An analysis of U.S. adults older than 50 found that people with high depressive symptoms during consecutive interviews during a two-year period were twice as likely to have a stroke compared with those who had no or few depressive symptoms.
Lead researcher Paola Gilsanz, ScD , of the Harvard T.H. Chan School of Public Health in Boston, and colleagues published their findings online in the Journal of the American Heart Association on May 13.
They evaluated 16,178 patients who were in the Health and Retirement Study, a longitudinal cohort of adults and their spouses. They included patients who were not institutionalized, had no history of stroke and were at least 50 years old in 1998. The mean age was 65.7, and 58.5 percent of patients were females.
Researchers interviewed patients every two years from 1998 to 2010 and measured depressive symptoms using the eight-item version of the Center for Epidemiologic Studies – Depression scale. They asked patients about their symptoms within the past week and classified them into four categories: (1) stable high for elevated symptoms in two consecutive interviews; (2) recently remitted for elevated symptoms at first assessment followed by no elevated symptoms at the second assessment; (3) recent onset for no elevated symptoms in the first assessment followed by elevated symptoms at the second assessment; and (4) stable low/no for no elevated symptoms at either assessment.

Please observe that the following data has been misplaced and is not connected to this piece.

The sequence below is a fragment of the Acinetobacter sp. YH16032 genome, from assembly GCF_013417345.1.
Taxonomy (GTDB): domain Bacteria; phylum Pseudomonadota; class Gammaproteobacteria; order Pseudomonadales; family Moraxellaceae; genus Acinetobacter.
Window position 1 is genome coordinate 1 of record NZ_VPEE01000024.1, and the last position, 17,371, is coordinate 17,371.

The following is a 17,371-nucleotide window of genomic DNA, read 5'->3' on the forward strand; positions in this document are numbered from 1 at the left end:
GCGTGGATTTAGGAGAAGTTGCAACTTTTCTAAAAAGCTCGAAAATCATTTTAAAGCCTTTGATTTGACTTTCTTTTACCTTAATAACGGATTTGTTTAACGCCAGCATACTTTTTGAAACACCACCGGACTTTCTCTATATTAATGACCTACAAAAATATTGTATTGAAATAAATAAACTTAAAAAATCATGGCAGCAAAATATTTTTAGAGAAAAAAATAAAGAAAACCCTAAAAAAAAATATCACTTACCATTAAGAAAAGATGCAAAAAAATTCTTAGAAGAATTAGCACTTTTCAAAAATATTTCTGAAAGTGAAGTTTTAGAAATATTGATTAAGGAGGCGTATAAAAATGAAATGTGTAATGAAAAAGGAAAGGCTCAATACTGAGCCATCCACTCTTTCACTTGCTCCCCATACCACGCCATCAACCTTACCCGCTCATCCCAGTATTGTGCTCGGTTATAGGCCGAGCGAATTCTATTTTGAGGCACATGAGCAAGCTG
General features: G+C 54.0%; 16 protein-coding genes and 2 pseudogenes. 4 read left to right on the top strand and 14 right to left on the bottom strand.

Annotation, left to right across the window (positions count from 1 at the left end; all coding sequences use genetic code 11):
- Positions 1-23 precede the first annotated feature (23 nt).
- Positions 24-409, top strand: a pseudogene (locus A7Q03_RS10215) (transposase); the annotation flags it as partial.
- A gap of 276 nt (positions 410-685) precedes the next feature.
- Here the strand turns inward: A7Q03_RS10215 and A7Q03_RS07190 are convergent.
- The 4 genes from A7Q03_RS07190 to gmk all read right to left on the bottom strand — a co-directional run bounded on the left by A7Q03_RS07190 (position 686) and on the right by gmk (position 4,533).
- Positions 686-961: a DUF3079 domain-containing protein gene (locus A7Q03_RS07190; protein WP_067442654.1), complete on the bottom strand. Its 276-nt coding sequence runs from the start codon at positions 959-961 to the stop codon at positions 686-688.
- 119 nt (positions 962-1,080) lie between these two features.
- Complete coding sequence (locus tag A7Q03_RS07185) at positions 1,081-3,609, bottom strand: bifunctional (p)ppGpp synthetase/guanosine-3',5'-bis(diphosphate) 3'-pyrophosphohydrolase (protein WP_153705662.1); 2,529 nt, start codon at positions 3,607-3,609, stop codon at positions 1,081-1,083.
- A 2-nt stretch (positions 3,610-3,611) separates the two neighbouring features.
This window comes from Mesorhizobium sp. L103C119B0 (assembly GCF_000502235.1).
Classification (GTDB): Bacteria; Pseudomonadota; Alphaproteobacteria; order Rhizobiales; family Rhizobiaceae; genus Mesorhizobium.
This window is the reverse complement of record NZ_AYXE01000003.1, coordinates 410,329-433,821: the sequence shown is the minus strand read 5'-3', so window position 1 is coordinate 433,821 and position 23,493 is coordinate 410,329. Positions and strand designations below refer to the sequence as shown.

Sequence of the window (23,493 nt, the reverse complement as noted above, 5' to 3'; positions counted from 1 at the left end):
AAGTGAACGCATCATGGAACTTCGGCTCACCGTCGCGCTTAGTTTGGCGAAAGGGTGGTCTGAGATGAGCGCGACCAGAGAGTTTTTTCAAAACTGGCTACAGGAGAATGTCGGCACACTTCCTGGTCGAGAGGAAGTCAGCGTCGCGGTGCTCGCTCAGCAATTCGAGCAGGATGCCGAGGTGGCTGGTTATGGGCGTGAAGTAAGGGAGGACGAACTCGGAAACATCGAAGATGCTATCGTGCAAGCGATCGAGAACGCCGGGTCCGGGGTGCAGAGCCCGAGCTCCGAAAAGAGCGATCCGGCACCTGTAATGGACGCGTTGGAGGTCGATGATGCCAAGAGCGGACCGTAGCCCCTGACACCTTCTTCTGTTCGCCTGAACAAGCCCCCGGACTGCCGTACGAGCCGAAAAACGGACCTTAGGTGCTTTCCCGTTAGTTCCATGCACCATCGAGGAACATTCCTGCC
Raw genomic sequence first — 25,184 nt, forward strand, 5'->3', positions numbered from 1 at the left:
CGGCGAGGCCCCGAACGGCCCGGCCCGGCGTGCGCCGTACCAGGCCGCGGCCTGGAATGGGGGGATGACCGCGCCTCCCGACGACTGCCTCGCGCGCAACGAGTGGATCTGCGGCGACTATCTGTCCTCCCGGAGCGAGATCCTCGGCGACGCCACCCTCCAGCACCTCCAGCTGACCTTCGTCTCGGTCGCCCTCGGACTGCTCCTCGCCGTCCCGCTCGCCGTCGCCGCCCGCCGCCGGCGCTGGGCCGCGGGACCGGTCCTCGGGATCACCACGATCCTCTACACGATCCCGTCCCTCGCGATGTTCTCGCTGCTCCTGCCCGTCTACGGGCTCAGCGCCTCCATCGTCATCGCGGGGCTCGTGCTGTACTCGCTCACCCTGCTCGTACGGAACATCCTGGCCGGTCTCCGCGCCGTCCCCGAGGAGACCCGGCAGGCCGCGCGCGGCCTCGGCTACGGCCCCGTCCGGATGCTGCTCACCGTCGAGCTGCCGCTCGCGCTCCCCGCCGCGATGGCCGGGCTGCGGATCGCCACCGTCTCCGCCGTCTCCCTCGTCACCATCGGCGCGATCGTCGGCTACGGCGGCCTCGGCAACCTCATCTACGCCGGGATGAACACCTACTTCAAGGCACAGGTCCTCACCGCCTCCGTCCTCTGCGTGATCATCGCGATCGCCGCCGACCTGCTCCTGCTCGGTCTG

During the study period, 71.7 percent of patients were in the stable low/no depressive symptoms category. Approximately 10 percent of patients were in each of the other three categories.
There were 1,192 strokes during the 12 years. Patients with stable high or remitted depressive symptoms were significantly more likely to have a stroke compared with those who had stable low/no depressive symptoms. There was no difference between the stable high and remitted groups or between the recent onset and stable low/no depressive symptom groups.
“This study, in conjunction with other work confirming that depressive symptoms are causally related to stroke risk, suggests that clinicians should seek to identify and treat depressive symptoms as early as possible relative to their onset, before adverse consequences begin to accumulate,” the researchers wrote.